Dozens of times, every week, obstetricians are guided by the results of electronic fetal heart rate (FHR) monitoring when they make labor management decisions. Now, The National Institute of Child Health and Human Development (NICHD), along with ACOG and the Society for Maternal–Fetal Medicine, have revisited the nomenclature for interpreting FHR patterns.1 I’ll explain how the changes may affect your management of labor.
Does FHR monitoring have clinical value?
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FHR is, of course, a proxy for fetal acid–base status, oxygenation, and blood volume. Despite some modest scientific evidence that electronic FHR monitoring improves the outcome of labor for mother or newborn (compared with outcomes with intermittent auscultation), that conclusion is not what most studies reach; instead, in low-risk pregnancies, electronic FHR monitoring does not decrease the rate of perinatal complications and death, compared with intermittent auscultation, and does increase the rate of cesarean delivery.
The US Preventive Services Task Force2 and the Canadian Task Force on Preventive Health Care3 therefore recommend against routine electronic FHR monitoring for low-risk women in labor. Furthermore, both task forces have concluded that evidence is insufficient to recommend for, or against, electronic FHR monitoring in high-risk women in labor.
In contrast, a 2005 ACOG bulletin recommends continuous FHR monitoring for high-risk women during labor and intermittent FHR monitoring, by auscultation or electronic means, during labor in uncomplicated pregnancies.4 The bulletin notes that it may be logistically difficult on most labor units to adequately execute a plan to provide intermittent auscultation because the team does not have time to assess FHR frequently by auscultation.
From a practical viewpoint, medicolegal precedent and the opinion of OB experts has led to FHR monitoring of most laboring women in US hospitals.
“Normal,” “abnormal,” and “indeterminate” categories
New NICHD guidelines1 divide all FHR patterns into three categories:
Category I: Normal A Category I FHR pattern has the following four characteristics:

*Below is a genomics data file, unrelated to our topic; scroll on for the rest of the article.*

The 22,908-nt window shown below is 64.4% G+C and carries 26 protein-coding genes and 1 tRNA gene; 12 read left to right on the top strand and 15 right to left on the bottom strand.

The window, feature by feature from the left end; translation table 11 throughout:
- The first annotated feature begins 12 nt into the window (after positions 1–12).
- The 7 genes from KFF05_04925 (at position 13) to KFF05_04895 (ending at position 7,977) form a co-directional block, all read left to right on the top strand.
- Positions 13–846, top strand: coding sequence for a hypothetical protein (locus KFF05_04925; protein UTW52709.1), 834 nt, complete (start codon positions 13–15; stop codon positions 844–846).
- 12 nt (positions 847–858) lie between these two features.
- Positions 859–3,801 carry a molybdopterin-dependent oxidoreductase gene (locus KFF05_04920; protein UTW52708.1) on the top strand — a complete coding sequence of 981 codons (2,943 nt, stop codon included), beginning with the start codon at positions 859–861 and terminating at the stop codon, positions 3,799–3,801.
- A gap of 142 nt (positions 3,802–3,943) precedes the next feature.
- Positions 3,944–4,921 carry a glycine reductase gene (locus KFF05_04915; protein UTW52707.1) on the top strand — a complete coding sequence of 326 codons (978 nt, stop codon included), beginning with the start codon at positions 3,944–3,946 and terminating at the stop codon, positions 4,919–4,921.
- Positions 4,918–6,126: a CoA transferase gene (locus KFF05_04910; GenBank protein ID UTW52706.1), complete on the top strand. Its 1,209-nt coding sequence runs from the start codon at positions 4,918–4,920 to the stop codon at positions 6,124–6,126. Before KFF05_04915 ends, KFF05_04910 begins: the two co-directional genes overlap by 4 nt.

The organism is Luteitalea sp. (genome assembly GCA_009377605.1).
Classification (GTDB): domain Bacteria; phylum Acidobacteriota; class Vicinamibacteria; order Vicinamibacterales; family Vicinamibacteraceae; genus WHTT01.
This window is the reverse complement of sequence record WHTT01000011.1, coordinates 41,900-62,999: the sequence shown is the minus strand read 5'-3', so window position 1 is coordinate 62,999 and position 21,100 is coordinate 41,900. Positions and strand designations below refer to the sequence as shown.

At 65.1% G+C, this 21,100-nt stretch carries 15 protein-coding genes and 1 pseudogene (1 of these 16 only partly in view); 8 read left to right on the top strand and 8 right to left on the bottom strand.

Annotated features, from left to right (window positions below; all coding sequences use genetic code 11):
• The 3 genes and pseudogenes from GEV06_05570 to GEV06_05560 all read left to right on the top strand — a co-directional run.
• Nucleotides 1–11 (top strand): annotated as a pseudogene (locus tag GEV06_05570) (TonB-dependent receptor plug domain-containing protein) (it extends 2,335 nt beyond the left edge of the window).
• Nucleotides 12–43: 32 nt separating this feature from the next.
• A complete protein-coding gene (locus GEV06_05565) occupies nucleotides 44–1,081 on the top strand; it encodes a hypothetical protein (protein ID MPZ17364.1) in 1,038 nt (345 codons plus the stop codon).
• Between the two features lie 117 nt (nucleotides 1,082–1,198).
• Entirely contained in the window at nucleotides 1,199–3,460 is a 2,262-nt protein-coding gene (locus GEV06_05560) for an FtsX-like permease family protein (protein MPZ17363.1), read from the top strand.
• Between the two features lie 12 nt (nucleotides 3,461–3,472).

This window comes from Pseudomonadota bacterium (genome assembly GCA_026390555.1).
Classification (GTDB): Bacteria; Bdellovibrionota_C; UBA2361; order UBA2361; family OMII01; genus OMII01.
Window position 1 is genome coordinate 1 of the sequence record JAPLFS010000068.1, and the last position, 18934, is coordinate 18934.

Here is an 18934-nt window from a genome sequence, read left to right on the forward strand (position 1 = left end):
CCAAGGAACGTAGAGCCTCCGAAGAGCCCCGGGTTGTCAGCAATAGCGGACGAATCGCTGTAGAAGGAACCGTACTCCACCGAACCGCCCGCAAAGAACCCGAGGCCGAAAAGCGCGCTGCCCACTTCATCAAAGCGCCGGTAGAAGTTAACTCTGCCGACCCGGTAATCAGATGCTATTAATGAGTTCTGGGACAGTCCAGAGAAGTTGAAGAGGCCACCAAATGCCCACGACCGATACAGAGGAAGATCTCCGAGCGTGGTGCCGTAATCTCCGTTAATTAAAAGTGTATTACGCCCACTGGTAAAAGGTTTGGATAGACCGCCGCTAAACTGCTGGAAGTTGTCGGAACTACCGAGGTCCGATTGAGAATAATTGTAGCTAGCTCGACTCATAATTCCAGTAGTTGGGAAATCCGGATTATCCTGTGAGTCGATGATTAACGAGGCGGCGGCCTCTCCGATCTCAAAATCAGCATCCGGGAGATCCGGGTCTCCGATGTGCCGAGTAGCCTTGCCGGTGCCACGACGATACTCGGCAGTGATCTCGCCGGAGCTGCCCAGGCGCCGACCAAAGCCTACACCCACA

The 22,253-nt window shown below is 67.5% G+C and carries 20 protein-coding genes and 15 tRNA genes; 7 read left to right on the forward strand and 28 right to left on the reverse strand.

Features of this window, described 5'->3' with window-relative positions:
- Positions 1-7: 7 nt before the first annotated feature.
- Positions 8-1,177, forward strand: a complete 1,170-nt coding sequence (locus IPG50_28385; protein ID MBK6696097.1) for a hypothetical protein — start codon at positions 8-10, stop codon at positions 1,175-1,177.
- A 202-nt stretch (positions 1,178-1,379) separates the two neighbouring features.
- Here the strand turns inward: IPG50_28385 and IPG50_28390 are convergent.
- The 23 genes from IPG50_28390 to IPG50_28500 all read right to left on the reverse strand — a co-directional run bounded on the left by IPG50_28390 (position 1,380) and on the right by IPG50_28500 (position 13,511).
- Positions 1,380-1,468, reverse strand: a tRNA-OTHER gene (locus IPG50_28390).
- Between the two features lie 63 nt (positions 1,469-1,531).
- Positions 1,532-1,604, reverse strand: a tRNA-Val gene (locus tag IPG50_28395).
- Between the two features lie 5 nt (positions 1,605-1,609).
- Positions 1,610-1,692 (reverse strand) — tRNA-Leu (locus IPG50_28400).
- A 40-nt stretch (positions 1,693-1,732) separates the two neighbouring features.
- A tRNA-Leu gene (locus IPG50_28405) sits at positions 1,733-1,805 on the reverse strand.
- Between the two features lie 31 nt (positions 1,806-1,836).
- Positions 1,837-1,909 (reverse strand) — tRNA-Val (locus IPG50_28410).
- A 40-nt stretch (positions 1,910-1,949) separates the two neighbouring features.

- baseline rate, 110–160 bpm
- moderate variability (6–25 bpm)
- absence of late or variable decelerations
- absence or presence of early decelerations or accelerations.
Patterns in Category I are almost always associated with normal fetal acid–base status. No specific obstetric intervention is necessary when a Category I FHR pattern is observed.
Category II: Indeterminate Category II comprises all FHR patterns not in Category I or III. Category II tracings are not predictive of abnormal fetal acid–base status. When a Category II tracing is identified, a fetal scalp stimulation test may help identify fetuses in which acid–base status is normal.
Category III: Abnormal The new NICHD guidelines label four FHR patterns as abnormal. One of the abnormal patterns is a sinusoidal heart rate, defined as a pattern of regular variability resembling a sine wave, with fixed periodicity of 3–5 cycles/ min and amplitude of 5–40 bpm. A sinusoidal pattern may indicate fetal anemia caused by fetomaternal hemorrhage or alloimmunization.
The other three abnormal FHR patterns in Category III are diagnosed when baseline FHR variability is absent and any one of the following is present:
- recurrent late decelerations
- recurrent variable deceleration
These patterns are predictive of abnormal fetal acid–base status.
NICHD categories and practical matters
Management of labor is complex. When a Category I tracing is observed, obstetric issues, independent of the FHR tracing, occupy center stage in management.
When a Category II FHR tracing is observed, a fetal scalp stimulation test may help define fetal acid–base status. When gentle stroking of the fetal scalp for 15 seconds during a vaginal examination elicits an acceleration of 15 bpm for 15 seconds, fetal acid–base status is very likely normal.5
(Note: Fetal scalp stimulation is a diagnostic test, not a therapeutic intervention. The test should not be performed during a deceleration because the information gained in that setting doesn’t predict the acid–base status of the fetus.)
When a Category III tracing is observed, the presence of a responsible clinician at the bedside—one who is authorized to make decisions regarding timing and route of delivery—is of paramount importance. Efforts should be made to identify the cause of the nonreassuring FHR pattern and initiate a plan to improve fetal status. Standard interventions that may help to resolve the abnormal pattern (and that may also be warranted for some Category II tracings) include:
- supplemental oxygen to the mother
- a change in maternal position
- discontinuation of oxytocin
- resolution of maternal hypotension.
In most situations, expeditious delivery is likely warranted if an abnormal pattern persists.
Neutralizing a critical inconsistency—the observer
A major problem in the use of FHR tracings is significant interclinician variability in how they are interpreted.6 When clinicians disagree on the interpretation of a particular FHR pattern, it often becomes difficult to develop and execute a unified plan for managing the mother’s labor.